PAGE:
Regular readers of this blog know what I think about teachers working over the summer. For those late to the party, allow me to summarize:
Most teachers shouldn’t and they shouldn’t feel an ounce of guilt over the number of days they don’t even think about their job.
However, like many things in life, there are exceptions to the rule. One of those exceptions is this:
If the work you do over the summer saves you a bunch of time/energy/aggravation during the school year, then it may be worth doing, even if you are working for free.
So, if you’re sick and tired of the beach, or if it’s a rainy day, your cable is out, and the wifi is down, or if you just can’t stop thinking about next school year, here are three things you might consider doing now so you have less to do later.
Purge and Organize
A lot of teachers have a lot of crap. That’s not a good thing. Neuroscientists at Princeton University found that subjects in a disorganized environment had a harder time maintaining attention than those working in an organized environment. The study showed that physical clutter competes for our attention, resulting in poorer performance, and increased stress. You and your students will be less irritable, less distracted, more productive, and better able to process information in an uncluttered space.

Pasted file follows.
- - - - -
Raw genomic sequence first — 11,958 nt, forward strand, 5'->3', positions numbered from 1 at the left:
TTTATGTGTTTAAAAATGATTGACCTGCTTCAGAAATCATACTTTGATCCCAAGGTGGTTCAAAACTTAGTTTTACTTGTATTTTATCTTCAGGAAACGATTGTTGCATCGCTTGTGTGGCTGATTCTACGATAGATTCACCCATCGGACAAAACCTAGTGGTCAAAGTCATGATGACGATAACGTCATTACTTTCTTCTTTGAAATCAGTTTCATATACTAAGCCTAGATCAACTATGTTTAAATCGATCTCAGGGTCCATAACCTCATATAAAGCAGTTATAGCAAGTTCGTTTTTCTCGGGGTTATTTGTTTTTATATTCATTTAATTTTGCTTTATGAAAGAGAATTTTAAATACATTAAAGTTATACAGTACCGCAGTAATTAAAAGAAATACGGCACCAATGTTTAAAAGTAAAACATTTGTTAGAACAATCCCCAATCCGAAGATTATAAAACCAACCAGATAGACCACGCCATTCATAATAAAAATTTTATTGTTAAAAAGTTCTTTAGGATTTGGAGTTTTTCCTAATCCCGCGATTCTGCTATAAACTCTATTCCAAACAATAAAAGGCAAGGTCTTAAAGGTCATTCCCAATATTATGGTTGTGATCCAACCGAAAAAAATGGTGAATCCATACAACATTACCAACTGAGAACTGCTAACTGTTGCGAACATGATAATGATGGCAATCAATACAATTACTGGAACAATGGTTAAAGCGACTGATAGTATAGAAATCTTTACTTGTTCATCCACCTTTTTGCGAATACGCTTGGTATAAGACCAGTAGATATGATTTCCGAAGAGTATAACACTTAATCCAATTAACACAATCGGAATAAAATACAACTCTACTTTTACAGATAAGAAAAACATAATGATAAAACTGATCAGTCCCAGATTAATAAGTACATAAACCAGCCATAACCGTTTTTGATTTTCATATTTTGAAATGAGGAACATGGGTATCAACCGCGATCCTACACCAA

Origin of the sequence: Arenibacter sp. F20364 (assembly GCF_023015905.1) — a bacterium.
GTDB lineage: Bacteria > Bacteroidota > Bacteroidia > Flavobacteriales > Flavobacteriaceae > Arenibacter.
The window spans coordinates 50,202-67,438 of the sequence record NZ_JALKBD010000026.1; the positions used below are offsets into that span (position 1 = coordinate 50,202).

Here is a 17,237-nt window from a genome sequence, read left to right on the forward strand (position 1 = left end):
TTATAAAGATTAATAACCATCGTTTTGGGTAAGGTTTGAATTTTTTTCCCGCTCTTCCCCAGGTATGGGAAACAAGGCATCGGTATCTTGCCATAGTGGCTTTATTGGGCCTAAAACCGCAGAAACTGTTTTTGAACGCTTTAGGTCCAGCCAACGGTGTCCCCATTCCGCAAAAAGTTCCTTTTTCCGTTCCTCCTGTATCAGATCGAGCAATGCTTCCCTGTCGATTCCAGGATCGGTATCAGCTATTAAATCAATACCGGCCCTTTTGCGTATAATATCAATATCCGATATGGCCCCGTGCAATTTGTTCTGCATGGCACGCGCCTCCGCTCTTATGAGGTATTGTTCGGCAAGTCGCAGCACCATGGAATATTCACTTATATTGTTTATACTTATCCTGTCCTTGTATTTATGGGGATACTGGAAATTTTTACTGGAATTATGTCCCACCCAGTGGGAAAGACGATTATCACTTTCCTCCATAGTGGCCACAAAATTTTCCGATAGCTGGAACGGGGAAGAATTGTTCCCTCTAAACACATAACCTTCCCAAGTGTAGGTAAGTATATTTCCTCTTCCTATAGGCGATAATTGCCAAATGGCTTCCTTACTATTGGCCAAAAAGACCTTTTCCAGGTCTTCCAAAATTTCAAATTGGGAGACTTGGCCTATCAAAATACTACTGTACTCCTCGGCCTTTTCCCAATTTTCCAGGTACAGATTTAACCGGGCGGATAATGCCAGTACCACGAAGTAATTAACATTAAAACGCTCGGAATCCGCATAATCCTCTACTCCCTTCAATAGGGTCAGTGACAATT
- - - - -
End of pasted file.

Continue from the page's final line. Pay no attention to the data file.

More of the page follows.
So purge and organize. Ideally, you should do this at the end of the school year, while there’s free labor around to help you do it and while you’re still getting paid. However, the end of the year is a busy time, and it’s just as likely you’ve been tossing things in a file cabinet or on your desk, knowing you’ll have all summer (or the beginning of next school year) to get around to it. So if you didn’t declutter at the end of the year, now’s the time to do it, because once the students show up, you’ll have far too many other things to do and your untidy piles and hidden messes will snowball.